Among the barriers identified, lack of information, language and communication difficulties, and structural obstacles in access to healthcare services were the most discussed factors among healthcare and community workers. These barriers are in line with those found in other studies [11,20]. When discussing barriers, healthcare workers focused more on the organization of health services, while community workers highlighted sociocultural and legal issues faced by migrant women when accessing CCS.
Overall, it was highlighted that several of the barriers that migrant women face to access CCS are related to difficulties in accessing healthcare services in general, which has also been observed in other countries [9,10]. Healthcare services often lack cultural diversity within their staff and skills to deal with cultural and linguistic differences and frequently display complex bureaucratic processes for access, which can be challenging for migrants [11,25,26]. Participants also noted that certain characteristics of the healthcare worker, such as sex, age, or cultural background, may lead some migrant women to refuse CCS. On the other hand, irregular migration status also emerged in FGs as a barrier to CCS. Community workers referred that women in irregular situations still face barriers to access healthcare services and, consequently, to CCS. Healthcare workers also mentioned that migrant women frequently change their address and phone number due to economic constraints, and this unstable living situation becomes a major challenge given that, in Portugal, invitations for CCS are made by post mail or phone call [15].
Some cultural aspects were identified during the discussion to a lesser extent, with the role of the husband or partner being the most discussed. As documented elsewhere [25,26], men generally act as translators in consultations, and often, they have the power to decide if their wife participates in CCS. Healthcare workers expressed some frustration, as they felt that they had to persuade the husband to let his wife be screened for cervical cancer, which raised the issue of the lack of autonomy of some women in managing their own health.
Although most of the migrants residing in Portugal are from Portuguese-speaking countries [12], communication and language issues were considered relevant. Information transmission is an important issue [25,27,28,29]; participants felt that the written information available was too complex, which comprises a major challenge for women who are not fluent in Portuguese and who have low health literacy. Additionally, participants stated that if women are unable to understand the benefits of CCS, they are less willing to participate. Knowledge acquisition is strongly related to how the message is transmitted [26,27,30], and based on the participants experience, the way information is provided may not be adapted to the cultural and linguistic context of these communities, resulting in a lack of knowledge about CCS.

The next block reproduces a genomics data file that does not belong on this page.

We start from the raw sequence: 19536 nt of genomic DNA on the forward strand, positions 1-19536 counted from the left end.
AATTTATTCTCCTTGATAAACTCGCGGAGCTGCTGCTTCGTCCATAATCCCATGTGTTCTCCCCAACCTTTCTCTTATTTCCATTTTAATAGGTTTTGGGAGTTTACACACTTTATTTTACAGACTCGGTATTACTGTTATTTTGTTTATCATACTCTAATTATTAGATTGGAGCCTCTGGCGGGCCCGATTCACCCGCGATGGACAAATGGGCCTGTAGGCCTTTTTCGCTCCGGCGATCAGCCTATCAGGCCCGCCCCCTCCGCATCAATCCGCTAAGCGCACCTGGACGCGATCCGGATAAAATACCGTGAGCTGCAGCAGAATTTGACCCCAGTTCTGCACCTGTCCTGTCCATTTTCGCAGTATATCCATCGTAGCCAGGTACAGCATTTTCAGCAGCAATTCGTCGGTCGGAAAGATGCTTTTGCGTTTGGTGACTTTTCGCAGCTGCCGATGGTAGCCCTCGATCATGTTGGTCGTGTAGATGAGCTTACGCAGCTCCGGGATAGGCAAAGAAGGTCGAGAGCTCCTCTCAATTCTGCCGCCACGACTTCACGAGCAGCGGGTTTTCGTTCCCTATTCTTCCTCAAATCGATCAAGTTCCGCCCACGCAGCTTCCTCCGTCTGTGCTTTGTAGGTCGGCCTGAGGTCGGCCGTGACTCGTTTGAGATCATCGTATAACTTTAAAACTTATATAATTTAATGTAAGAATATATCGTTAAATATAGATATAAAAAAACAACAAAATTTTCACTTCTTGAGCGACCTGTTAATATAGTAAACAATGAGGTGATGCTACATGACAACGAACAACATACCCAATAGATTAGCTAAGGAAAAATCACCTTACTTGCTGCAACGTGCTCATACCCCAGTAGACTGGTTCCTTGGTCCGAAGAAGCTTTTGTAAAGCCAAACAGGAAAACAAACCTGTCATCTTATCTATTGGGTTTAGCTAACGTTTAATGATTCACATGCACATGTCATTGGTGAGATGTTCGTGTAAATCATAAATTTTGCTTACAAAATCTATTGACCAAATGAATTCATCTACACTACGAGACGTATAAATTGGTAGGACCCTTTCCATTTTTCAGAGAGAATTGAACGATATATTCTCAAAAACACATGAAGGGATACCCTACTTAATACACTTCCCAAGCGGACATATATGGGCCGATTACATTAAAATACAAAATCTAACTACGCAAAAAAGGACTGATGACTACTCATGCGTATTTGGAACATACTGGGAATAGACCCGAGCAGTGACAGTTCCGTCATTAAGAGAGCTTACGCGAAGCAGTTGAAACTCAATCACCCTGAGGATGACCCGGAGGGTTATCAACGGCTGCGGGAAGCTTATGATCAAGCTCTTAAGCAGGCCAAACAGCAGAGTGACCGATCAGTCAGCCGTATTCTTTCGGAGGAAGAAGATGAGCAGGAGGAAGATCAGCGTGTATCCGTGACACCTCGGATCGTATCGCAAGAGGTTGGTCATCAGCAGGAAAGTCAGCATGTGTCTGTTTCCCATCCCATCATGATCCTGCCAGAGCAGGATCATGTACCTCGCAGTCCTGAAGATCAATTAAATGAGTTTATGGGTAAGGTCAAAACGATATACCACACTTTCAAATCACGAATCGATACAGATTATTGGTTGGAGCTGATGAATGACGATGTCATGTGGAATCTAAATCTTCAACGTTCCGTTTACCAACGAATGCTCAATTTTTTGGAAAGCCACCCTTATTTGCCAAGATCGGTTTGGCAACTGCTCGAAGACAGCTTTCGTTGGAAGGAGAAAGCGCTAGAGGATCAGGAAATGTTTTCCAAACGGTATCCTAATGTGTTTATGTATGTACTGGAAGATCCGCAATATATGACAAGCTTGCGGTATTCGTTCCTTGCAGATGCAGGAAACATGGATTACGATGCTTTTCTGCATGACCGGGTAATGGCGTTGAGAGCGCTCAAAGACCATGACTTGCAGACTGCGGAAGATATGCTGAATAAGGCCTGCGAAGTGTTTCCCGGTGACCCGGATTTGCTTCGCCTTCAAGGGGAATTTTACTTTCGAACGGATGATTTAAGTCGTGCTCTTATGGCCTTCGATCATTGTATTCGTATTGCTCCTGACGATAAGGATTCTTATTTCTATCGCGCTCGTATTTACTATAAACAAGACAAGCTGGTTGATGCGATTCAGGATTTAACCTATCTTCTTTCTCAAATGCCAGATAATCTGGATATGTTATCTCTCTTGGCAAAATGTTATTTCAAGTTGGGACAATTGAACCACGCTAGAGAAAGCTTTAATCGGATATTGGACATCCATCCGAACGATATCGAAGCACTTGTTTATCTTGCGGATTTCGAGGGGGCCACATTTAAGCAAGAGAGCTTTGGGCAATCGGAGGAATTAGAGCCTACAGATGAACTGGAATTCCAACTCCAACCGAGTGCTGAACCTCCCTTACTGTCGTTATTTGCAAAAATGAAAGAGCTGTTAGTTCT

Within an ecological perspective, efforts to increase individuals’ awareness and up-take of CCS can only be effective if they address changes in the social environment structure and processes [21]. The perspectives of healthcare and community workers, which have not been much explored in research, are helpful to design better strategies to increase CCS participation among migrant women, especially those groups who are not being reached by CCS programs. These professionals work closely with migrant communities have deep knowledge of these women’s difficulties when accessing healthcare services and the barriers related to preventive care and women’s health. These professionals can provide valuable insights on who are the groups with low participation in CCS, which factors influence their participation, and how to better reach them and improve their uptake of CCS.
At system level, strategies must be developed to reach migrant women who are not participating in the CCS program, particularly women living in unstable conditions due to economic constraints and undocumented women. This may be achieved by using different invitation methods other than letters, providing opportunities for these women to seek CCS in proximity healthcare units, and creating information campaigns aimed at these specific groups. For example, in the United Kingdom, the National Health System promotes events and uses the media, namely national TV and social media, to increase awareness about CCS program [16,17].
Building a trusting doctor–patient relationship in a migrant-friendly healthcare system that takes into consideration migrant women’s specific cultural needs seems to be key to improve their participation in CCS [11,25,26], as explored in the FGs. Strengthening the skills and cultural competences of healthcare workers to deal with populations from different sociocultural backgrounds and increasing the duration of medical appointments may be relevant to build a trusting bond between these professionals and the patients, and to provide information about CCS more effectively. Establishing partnerships with community associations, as suggested by the participants, may also help delivering culturally and linguistically adapted information targeting these populations [20,25,26,28]. Community workers who work closely with migrant communities have a deeper knowledge on the difficulties faced by these women, often share language and cultural backgrounds with them, and can help to reach those who are not being screened making them key actors to improve CCS uptake among migrant women.
A strategy suggested by the participants to help reduce barriers to CCS is offering the possibility of using self-sampling tests. This has been explored as a potentially good alternative to conventional CCS that can increase participation among migrants [5].